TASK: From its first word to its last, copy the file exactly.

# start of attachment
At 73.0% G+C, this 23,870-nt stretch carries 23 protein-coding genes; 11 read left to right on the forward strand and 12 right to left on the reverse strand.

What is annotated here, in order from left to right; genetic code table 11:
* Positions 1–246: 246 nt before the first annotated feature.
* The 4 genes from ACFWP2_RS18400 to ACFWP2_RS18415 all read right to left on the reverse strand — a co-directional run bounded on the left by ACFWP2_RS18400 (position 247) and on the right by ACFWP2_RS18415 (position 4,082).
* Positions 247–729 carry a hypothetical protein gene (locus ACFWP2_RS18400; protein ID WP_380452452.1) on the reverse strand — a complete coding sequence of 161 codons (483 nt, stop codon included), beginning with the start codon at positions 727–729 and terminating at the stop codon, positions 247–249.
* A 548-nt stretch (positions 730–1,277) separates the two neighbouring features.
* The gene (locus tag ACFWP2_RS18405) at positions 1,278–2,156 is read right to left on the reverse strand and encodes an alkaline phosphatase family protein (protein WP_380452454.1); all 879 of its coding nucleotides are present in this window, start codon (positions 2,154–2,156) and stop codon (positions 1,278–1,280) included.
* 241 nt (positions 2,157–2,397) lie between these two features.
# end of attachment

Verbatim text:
At 73.0% G+C, this 23,870-nt stretch carries 23 protein-coding genes; 11 read left to right on the forward strand and 12 right to left on the reverse strand.

What is annotated here, in order from left to right; genetic code table 11:
* Positions 1–246: 246 nt before the first annotated feature.
* The 4 genes from ACFWP2_RS18400 to ACFWP2_RS18415 all read right to left on the reverse strand — a co-directional run bounded on the left by ACFWP2_RS18400 (position 247) and on the right by ACFWP2_RS18415 (position 4,082).
* Positions 247–729 carry a hypothetical protein gene (locus ACFWP2_RS18400; protein ID WP_380452452.1) on the reverse strand — a complete coding sequence of 161 codons (483 nt, stop codon included), beginning with the start codon at positions 727–729 and terminating at the stop codon, positions 247–249.
* A 548-nt stretch (positions 730–1,277) separates the two neighbouring features.
* The gene (locus tag ACFWP2_RS18405) at positions 1,278–2,156 is read right to left on the reverse strand and encodes an alkaline phosphatase family protein (protein WP_380452454.1); all 879 of its coding nucleotides are present in this window, start codon (positions 2,154–2,156) and stop codon (positions 1,278–1,280) included.
* 241 nt (positions 2,157–2,397) lie between these two features.